Julian Assange risks extradition to the US. In an appeal judgment handed down on Friday 10th of December, the High Court of Justice in London overturned a decision taken earlier this year in which a magistrate of the first instance refused to extradite the WikiLeaks founder.
He is being prosecuted in the US for espionage and for publishing secret documents. The US administration believes that the WikiLeaks revelations have put soldiers in Afghanistan at risk, both American and allied.
The decision was based on Julian Assange’s fragile mental health and the risk of suicide that extradition to the United States would pose. On appeal, the court was convinced by the guarantees provided by the US government.
Possible imprisonment in Australia if convicted
The US government had assured the court over the summer that if he were to be extradited, Julian Assange would not be subject to “special administrative measures” – particularly harsh detention conditions – that he would not be held in the maximum-security prison in Florence, Colorado, and that if he were to be convicted, he could request to serve his sentence in Australia, his native country. These arguments were strongly criticised by Australian lawyers and supporters.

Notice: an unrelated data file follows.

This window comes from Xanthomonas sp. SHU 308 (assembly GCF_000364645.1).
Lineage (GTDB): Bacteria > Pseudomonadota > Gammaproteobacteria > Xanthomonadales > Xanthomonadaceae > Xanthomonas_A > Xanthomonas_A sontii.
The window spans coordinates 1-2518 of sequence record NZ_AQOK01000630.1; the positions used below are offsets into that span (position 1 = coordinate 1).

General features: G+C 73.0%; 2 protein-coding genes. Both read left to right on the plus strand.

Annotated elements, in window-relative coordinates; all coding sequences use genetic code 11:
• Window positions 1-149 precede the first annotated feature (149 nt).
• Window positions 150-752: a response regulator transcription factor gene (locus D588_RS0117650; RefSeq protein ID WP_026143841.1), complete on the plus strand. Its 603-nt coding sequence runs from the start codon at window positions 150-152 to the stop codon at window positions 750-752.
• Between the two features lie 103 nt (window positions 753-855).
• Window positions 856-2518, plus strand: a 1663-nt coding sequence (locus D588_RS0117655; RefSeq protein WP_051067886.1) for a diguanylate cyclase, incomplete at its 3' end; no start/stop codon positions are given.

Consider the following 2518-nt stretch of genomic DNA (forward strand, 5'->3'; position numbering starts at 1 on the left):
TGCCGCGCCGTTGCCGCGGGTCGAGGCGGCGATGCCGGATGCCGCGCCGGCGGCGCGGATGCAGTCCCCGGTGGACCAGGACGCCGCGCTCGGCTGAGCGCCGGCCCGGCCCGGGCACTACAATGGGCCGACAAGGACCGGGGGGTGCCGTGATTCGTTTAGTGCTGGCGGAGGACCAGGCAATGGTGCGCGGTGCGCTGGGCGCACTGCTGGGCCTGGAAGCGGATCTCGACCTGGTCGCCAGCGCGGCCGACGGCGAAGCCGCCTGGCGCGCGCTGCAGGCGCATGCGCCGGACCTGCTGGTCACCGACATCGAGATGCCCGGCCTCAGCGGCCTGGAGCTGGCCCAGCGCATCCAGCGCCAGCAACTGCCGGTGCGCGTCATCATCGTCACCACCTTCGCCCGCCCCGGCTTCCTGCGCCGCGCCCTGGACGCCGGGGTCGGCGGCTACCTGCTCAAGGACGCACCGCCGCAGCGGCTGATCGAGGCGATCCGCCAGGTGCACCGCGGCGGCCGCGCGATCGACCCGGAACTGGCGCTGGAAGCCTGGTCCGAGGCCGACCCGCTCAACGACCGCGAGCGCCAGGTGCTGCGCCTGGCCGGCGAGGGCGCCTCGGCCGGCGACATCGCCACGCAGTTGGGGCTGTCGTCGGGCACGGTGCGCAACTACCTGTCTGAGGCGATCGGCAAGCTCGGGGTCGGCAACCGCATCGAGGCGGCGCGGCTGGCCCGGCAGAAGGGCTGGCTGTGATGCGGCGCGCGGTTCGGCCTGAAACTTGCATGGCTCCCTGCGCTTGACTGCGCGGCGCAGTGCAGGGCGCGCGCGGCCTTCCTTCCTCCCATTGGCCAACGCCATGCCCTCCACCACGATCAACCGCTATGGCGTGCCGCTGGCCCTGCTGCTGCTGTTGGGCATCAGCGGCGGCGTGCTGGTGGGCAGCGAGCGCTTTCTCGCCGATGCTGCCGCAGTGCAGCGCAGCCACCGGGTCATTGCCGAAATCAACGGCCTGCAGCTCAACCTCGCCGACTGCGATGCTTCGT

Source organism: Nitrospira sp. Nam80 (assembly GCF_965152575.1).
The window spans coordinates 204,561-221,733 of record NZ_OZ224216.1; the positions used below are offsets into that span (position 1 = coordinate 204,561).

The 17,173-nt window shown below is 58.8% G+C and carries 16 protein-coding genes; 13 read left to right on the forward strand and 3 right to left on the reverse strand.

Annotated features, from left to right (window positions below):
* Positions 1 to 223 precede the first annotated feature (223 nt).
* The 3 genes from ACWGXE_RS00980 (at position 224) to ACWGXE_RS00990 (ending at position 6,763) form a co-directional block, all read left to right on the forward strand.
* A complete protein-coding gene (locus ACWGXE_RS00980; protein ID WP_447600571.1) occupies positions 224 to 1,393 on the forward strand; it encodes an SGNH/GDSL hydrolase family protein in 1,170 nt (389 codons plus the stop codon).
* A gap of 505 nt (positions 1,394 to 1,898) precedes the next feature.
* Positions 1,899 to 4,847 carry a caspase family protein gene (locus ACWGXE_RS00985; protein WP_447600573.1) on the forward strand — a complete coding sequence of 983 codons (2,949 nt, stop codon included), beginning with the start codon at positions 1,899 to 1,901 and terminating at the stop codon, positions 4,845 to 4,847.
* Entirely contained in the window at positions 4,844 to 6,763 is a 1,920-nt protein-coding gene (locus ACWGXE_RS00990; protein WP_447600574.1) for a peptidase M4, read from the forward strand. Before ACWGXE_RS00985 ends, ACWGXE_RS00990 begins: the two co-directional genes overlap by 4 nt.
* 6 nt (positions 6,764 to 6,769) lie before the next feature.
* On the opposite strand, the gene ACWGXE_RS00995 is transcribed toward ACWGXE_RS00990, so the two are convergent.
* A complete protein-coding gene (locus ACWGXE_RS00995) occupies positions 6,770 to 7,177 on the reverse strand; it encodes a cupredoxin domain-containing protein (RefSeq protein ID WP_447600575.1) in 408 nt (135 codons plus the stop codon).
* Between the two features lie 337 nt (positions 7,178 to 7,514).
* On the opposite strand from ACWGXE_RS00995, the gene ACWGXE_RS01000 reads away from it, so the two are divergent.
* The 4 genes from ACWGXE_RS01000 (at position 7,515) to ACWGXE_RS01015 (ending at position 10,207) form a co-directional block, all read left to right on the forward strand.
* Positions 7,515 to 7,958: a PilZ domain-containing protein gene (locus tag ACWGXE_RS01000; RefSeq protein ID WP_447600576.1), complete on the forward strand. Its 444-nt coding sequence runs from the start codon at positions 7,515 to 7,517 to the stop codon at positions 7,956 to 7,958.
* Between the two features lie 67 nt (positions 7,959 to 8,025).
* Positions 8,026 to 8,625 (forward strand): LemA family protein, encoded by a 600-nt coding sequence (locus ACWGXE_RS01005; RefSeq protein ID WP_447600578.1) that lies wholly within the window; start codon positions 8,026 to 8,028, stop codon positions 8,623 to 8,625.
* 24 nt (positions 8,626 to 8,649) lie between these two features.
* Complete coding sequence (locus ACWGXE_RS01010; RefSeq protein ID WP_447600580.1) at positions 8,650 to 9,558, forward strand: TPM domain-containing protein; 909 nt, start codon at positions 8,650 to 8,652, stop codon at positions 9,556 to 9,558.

“A British court sends investigative journalism into the dark and continues to torture Assange. The fight goes on,” said WikiLeaks editor Kristinn Hrafnsson.
Julian Assange’s lawyers are expected-barring any surprises-to challenge the decision again in the UK courts.
The United States invites its allies to help eliminate WikiLeaks
The United States is seeking to prosecute Julian Assange for espionage, corresponding to the publication, in the autumn of 2010 and in partnership with numerous media, of secret documents from the US military and diplomatic services.
The Daily Beast reveals that the US has asked Britain, Germany, and Australia to open investigations against Julian Assange, the co-founder and spokesman for WikiLeaks, the website specialising in the publication of confidential documents, which has published tens of thousands of US military reports in Afghanistan.
The US justice system has opened an investigation and wants other governments in the coalition in Afghanistan to do the same.
The opening of investigations in other countries has also limited the travel options of Mr. Assange, who is an Australian citizen but was living in the United States. The WikiLeaks spokesman has chosen to stay in Europe, on the advice of his lawyer, to avoid possible arrest. Since the publication of the “Afghan War Diaries”, Mr. Assange has given a press conference in London and is believed to have traveled to Germany, but his whereabouts are unknown.
According to The Daily Beast, US diplomats are also putting pressure on Iceland.
After a television censorship scandal during the financial crisis, the country wanted to become a haven for journalists, and last June, a law has passed that is extremely protective of sources and citizens. The US fears that WikiLeaks could find refuge on the island.
Written by Jessica Sanches Semedo
Subedited by Mohammed Aljarba